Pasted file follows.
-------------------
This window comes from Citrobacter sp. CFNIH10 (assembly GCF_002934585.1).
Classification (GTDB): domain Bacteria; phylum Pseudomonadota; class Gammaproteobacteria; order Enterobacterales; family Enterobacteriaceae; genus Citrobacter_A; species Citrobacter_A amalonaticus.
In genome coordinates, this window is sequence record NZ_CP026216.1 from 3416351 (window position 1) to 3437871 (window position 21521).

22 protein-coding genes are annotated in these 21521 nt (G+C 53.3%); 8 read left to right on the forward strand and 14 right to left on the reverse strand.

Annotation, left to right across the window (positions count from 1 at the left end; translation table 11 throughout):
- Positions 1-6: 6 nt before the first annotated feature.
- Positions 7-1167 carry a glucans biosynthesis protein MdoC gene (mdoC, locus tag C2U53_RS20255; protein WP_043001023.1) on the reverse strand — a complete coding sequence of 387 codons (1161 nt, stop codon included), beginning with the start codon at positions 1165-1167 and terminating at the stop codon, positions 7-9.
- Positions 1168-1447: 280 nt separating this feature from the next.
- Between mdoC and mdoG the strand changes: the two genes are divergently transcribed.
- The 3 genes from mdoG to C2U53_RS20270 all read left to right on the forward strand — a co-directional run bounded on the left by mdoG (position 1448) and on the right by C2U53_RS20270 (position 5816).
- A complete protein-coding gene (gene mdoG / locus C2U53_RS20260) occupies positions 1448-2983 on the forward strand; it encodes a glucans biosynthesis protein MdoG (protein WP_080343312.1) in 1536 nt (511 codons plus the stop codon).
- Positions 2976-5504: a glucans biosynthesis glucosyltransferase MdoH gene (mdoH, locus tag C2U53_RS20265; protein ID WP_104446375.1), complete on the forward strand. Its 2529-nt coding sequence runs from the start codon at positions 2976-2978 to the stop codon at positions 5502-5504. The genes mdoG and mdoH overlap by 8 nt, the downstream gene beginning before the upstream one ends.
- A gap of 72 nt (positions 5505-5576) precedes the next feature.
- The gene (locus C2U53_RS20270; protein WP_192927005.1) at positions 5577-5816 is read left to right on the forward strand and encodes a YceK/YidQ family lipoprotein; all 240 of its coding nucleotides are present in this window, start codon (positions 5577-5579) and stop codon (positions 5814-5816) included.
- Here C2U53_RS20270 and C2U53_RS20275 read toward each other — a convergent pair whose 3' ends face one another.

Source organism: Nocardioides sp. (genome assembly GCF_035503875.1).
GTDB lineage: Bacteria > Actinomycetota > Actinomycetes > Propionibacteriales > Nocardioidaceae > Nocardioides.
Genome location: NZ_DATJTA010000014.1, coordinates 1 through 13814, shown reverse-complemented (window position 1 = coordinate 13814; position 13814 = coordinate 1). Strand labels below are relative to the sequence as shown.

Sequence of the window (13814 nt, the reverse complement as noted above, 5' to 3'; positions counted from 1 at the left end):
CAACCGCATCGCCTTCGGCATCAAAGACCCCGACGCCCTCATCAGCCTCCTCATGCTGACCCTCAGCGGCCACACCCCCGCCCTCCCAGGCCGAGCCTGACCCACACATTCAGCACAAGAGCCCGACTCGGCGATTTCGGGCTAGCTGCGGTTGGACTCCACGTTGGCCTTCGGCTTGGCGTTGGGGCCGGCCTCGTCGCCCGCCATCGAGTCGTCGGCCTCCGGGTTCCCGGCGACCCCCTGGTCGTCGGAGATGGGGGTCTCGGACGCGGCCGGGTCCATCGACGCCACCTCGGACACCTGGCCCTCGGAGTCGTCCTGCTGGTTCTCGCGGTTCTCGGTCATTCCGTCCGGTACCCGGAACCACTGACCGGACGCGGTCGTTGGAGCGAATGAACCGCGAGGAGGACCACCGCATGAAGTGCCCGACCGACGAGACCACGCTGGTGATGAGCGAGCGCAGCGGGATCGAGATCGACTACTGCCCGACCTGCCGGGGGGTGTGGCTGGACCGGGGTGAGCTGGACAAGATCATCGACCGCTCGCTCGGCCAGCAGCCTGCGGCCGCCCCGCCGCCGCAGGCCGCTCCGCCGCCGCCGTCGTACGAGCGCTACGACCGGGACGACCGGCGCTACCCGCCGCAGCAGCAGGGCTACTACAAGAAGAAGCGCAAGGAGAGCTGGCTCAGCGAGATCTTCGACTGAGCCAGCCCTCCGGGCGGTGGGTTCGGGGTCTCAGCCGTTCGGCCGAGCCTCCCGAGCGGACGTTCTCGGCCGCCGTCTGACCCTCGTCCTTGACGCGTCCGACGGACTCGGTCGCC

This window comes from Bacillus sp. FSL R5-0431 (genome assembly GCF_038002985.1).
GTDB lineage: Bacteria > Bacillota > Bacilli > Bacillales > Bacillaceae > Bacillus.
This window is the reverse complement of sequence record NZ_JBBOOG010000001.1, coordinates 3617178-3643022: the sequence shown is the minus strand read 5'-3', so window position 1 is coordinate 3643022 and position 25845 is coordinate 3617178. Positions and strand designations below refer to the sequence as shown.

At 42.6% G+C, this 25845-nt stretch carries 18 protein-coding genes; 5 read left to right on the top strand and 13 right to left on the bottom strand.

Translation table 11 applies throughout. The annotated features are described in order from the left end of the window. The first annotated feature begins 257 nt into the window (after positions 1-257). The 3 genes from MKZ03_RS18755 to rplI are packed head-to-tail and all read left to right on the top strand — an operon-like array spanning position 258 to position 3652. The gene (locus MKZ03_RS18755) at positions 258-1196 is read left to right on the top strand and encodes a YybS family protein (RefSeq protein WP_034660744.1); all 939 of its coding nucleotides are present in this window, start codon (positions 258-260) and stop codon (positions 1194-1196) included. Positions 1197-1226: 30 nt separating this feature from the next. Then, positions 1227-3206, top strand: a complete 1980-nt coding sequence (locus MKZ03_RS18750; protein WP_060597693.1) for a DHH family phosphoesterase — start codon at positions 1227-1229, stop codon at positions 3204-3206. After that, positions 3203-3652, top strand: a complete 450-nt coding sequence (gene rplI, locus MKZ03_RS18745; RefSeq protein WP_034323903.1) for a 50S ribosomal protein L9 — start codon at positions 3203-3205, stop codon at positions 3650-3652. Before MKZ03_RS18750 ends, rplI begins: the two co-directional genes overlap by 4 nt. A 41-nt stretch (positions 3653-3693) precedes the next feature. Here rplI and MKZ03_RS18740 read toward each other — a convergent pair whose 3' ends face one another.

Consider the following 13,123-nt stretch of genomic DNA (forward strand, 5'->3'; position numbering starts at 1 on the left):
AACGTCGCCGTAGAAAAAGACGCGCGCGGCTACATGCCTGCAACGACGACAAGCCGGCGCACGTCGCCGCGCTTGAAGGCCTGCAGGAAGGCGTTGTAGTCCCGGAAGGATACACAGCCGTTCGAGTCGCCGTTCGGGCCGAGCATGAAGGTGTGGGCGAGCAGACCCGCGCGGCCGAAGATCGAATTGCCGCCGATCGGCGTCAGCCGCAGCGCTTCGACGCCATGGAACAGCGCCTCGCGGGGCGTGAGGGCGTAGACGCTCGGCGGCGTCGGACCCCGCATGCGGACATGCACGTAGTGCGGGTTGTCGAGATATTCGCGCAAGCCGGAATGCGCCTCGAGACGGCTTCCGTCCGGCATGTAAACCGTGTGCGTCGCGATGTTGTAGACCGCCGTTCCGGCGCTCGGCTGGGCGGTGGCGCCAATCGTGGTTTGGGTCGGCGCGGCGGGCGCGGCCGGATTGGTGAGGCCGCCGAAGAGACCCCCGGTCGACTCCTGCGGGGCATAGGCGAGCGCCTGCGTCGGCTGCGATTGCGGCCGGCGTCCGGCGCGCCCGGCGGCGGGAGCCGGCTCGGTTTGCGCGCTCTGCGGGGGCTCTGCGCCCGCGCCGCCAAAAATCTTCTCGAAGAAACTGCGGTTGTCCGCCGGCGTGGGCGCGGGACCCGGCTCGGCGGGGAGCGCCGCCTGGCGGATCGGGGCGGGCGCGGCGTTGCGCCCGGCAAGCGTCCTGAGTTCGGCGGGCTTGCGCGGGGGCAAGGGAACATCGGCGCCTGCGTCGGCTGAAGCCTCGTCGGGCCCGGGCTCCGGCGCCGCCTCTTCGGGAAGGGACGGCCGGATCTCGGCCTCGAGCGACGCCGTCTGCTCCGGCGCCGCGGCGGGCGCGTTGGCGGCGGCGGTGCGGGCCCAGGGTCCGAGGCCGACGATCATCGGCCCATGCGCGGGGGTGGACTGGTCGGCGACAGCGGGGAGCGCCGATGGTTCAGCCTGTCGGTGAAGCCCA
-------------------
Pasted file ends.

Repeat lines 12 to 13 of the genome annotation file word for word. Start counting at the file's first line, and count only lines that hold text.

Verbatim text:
- Positions 2976-5504: a glucans biosynthesis glucosyltransferase MdoH gene (mdoH, locus tag C2U53_RS20265; protein ID WP_104446375.1), complete on the forward strand. Its 2529-nt coding sequence runs from the start codon at positions 2976-2978 to the stop codon at positions 5502-5504. The genes mdoG and mdoH overlap by 8 nt, the downstream gene beginning before the upstream one ends.
- A gap of 72 nt (positions 5505-5576) precedes the next feature.